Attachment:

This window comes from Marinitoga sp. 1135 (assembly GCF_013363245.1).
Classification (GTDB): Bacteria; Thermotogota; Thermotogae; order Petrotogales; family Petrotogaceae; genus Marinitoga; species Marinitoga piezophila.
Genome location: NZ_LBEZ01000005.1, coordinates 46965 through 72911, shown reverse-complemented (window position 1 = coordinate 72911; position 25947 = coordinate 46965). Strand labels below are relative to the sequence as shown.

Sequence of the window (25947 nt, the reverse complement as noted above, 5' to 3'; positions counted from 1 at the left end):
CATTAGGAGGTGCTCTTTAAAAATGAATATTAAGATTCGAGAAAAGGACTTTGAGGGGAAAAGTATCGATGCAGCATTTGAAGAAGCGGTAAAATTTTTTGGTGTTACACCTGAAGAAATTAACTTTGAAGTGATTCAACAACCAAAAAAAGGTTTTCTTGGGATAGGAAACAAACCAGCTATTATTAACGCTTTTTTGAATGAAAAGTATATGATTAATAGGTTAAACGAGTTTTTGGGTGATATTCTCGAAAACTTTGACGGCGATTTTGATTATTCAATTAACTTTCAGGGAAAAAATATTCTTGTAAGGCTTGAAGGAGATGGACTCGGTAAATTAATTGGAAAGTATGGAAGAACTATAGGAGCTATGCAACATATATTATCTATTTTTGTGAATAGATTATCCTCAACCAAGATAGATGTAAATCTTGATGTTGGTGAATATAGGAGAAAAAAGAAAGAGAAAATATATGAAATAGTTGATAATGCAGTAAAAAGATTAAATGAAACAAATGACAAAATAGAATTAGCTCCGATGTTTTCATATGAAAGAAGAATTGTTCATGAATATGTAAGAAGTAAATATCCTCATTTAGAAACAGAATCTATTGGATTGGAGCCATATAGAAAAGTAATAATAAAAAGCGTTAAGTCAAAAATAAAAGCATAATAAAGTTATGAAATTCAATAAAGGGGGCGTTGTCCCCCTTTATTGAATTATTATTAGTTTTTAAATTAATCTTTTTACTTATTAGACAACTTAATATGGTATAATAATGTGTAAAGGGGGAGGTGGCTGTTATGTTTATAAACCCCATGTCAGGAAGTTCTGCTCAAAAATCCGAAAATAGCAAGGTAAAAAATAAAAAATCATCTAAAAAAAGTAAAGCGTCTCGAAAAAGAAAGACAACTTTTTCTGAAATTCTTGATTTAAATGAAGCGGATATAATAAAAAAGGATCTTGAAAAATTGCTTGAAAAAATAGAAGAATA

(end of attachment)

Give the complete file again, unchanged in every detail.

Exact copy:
This window comes from Marinitoga sp. 1135 (assembly GCF_013363245.1).
Classification (GTDB): Bacteria; Thermotogota; Thermotogae; order Petrotogales; family Petrotogaceae; genus Marinitoga; species Marinitoga piezophila.
Genome location: NZ_LBEZ01000005.1, coordinates 46965 through 72911, shown reverse-complemented (window position 1 = coordinate 72911; position 25947 = coordinate 46965). Strand labels below are relative to the sequence as shown.

Sequence of the window (25947 nt, the reverse complement as noted above, 5' to 3'; positions counted from 1 at the left end):
CATTAGGAGGTGCTCTTTAAAAATGAATATTAAGATTCGAGAAAAGGACTTTGAGGGGAAAAGTATCGATGCAGCATTTGAAGAAGCGGTAAAATTTTTTGGTGTTACACCTGAAGAAATTAACTTTGAAGTGATTCAACAACCAAAAAAAGGTTTTCTTGGGATAGGAAACAAACCAGCTATTATTAACGCTTTTTTGAATGAAAAGTATATGATTAATAGGTTAAACGAGTTTTTGGGTGATATTCTCGAAAACTTTGACGGCGATTTTGATTATTCAATTAACTTTCAGGGAAAAAATATTCTTGTAAGGCTTGAAGGAGATGGACTCGGTAAATTAATTGGAAAGTATGGAAGAACTATAGGAGCTATGCAACATATATTATCTATTTTTGTGAATAGATTATCCTCAACCAAGATAGATGTAAATCTTGATGTTGGTGAATATAGGAGAAAAAAGAAAGAGAAAATATATGAAATAGTTGATAATGCAGTAAAAAGATTAAATGAAACAAATGACAAAATAGAATTAGCTCCGATGTTTTCATATGAAAGAAGAATTGTTCATGAATATGTAAGAAGTAAATATCCTCATTTAGAAACAGAATCTATTGGATTGGAGCCATATAGAAAAGTAATAATAAAAAGCGTTAAGTCAAAAATAAAAGCATAATAAAGTTATGAAATTCAATAAAGGGGGCGTTGTCCCCCTTTATTGAATTATTATTAGTTTTTAAATTAATCTTTTTACTTATTAGACAACTTAATATGGTATAATAATGTGTAAAGGGGGAGGTGGCTGTTATGTTTATAAACCCCATGTCAGGAAGTTCTGCTCAAAAATCCGAAAATAGCAAGGTAAAAAATAAAAAATCATCTAAAAAAAGTAAAGCGTCTCGAAAAAGAAAGACAACTTTTTCTGAAATTCTTGATTTAAATGAAGCGGATATAATAAAAAAGGATCTTGAAAAATTGCTTGAAAAAATAGAAGAATA